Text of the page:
Mechanisms of EDDS adsorption on goethite and hematite under aqueous and dehydrated conditions

Chiu Wa Tsang, Dickson Y.S. Yan, Irene M.C. Lo, Theo C.M. Yip

Research output: Journal article publicationJournal articleAcademic researchpeer-review

2 Citations (Scopus)


Chelating agents have been widely studied for enhancing the effectiveness of soil remediation. Natural and induced drying process may alter the interactions between chelating agents and iron oxides requiring a better mechanistic understanding. This study employed attenuated total reflectance (ATR) and transmission Fouriertransform infrared (FTIR) and X-ray photoelectron spectroscopy (XPS) to evaluate the influence of aqueous and dehydrated conditions on the adsorption mechanisms of EDDS ([S,S]-ethylene-diamine-N,N'- disuccinic acid) on goethite and hematite, while EDTA (ethylene-diamine- tetraacetic acid) was studied for comparison. In aqueous phase, ATR-FTIR analysis revealed that outer-sphere surface complexation was the dominant adsorption mechanism for both EDDS and EDTA. Chelant adsorption was more significant on goethite than hematite because of higher surface charge and stronger electrostatic attraction at acidic pH. Upon dehydration on the iron oxides, inner-sphere surface complexation was not observed for adsorbed EDDS on goethite and hematite, whereas EDTA formed inner-sphere surface complexes on goethite (bidentate binuclear adsorption) and hematite (monodentate adsorption), as shown by transmission FTIR and XPS analysis. Therefore, EDDS remained weakly bound and mobile compared with EDTA, possibly due to its weaker zwitterionic properties and lower charge density. These results suggest that the environmental fate of EDDS is different from that of EDTA, where wetting-drying process and types of iron oxides also play an important role.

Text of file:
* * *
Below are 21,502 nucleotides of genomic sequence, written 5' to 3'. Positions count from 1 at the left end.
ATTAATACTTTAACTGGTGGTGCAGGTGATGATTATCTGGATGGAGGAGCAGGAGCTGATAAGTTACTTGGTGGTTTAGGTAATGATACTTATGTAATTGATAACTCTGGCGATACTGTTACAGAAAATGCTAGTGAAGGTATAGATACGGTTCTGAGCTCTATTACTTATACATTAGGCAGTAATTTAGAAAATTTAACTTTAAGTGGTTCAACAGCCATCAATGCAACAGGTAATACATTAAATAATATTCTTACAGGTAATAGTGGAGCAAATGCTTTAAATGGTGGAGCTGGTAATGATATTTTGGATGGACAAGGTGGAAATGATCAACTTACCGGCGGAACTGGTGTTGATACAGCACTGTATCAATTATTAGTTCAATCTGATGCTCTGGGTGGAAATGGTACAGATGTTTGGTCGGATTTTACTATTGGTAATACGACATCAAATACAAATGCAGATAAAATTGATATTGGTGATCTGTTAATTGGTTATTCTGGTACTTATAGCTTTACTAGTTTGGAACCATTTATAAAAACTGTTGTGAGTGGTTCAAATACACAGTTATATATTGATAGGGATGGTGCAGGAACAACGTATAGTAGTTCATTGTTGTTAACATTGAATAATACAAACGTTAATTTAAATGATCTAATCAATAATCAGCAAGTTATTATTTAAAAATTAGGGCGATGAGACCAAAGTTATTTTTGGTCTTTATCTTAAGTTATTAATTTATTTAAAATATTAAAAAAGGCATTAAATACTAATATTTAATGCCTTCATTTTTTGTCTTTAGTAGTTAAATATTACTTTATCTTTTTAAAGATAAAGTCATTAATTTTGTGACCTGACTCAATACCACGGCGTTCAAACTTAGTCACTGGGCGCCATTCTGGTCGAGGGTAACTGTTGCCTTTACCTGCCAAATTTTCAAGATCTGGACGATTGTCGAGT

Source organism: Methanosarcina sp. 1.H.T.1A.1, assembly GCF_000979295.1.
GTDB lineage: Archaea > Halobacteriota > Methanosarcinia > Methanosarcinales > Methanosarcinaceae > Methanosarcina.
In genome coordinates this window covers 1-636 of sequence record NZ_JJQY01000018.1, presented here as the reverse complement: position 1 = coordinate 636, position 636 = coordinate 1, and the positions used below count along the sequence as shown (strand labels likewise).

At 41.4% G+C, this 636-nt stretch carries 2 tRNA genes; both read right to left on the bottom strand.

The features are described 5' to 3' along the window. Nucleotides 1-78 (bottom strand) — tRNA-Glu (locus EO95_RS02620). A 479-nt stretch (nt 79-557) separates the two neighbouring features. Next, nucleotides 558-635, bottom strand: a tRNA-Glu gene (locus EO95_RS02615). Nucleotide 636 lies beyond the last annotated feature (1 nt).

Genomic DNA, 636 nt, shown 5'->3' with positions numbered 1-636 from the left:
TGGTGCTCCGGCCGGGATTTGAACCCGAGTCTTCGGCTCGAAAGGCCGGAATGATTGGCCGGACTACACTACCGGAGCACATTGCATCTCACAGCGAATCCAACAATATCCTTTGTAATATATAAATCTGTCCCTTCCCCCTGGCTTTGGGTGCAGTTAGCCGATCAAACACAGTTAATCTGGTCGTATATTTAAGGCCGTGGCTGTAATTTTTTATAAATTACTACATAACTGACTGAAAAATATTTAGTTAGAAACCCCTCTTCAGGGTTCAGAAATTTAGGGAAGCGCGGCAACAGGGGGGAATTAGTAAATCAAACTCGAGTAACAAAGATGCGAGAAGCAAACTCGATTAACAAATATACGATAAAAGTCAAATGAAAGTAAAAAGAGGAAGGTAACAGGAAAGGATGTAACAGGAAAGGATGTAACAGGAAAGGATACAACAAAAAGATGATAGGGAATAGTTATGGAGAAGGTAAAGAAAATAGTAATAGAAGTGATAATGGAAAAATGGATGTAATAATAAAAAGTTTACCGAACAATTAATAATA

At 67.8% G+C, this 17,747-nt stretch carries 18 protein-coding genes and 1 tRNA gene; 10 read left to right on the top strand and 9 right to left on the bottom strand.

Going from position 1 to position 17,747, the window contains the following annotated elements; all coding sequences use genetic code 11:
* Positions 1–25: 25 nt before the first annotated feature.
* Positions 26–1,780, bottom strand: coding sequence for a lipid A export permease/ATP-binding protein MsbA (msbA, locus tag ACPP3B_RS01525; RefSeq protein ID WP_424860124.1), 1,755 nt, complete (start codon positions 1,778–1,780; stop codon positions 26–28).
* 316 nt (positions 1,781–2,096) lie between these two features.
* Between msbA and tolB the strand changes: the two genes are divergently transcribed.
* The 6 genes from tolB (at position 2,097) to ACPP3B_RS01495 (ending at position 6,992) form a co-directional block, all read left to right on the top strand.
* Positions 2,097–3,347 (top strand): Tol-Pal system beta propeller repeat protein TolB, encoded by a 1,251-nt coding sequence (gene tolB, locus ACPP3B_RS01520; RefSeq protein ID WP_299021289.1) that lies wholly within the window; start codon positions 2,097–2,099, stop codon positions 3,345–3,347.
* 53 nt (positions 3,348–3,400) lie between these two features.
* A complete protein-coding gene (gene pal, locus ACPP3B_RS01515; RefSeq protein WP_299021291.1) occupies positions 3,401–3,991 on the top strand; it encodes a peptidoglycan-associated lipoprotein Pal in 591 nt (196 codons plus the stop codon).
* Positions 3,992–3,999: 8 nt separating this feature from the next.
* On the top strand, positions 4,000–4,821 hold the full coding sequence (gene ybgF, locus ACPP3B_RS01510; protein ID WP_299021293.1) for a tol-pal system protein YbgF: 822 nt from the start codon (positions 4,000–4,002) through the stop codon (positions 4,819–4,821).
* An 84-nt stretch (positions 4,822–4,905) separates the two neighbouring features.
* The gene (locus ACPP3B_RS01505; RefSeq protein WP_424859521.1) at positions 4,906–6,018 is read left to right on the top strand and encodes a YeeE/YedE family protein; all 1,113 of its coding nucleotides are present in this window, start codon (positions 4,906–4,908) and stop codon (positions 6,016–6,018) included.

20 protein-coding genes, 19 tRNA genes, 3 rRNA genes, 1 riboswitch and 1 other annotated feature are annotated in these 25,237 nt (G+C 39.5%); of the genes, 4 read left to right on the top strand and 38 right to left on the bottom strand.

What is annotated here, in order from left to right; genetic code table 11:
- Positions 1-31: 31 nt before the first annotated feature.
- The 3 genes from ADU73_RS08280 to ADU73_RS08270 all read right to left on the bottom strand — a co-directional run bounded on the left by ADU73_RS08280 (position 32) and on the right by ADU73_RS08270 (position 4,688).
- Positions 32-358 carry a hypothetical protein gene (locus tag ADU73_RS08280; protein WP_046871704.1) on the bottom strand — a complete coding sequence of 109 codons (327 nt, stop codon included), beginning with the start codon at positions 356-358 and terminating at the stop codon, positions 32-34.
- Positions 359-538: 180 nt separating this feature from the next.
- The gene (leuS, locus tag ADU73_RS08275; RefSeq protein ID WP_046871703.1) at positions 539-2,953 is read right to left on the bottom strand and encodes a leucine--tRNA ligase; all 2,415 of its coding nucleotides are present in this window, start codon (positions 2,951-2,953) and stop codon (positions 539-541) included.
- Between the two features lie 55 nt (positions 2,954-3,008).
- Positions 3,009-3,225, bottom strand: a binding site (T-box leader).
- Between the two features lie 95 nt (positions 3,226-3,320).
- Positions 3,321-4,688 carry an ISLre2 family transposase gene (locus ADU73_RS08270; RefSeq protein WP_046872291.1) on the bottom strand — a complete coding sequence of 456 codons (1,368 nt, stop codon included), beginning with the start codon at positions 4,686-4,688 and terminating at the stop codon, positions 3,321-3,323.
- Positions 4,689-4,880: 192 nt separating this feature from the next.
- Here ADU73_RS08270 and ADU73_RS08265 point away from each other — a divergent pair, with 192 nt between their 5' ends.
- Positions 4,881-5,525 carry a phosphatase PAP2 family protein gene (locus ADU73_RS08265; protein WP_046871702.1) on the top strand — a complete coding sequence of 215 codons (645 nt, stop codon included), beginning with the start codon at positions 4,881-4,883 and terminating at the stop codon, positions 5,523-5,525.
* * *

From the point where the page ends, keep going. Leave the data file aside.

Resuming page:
Original languageEnglish
Pages (from-to)733-741
Number of pages9
JournalEnvironmental Engineering Science
Issue number12
Publication statusPublished - 1 Jan 2013


  • Chelating agents
  • Hydrogen bonding
  • Iron oxides
  • Solid-liquid interface
  • Surface complexation
  • Zwitterion

ASJC Scopus subject areas

  • Environmental Chemistry
  • Waste Management and Disposal
  • Pollution

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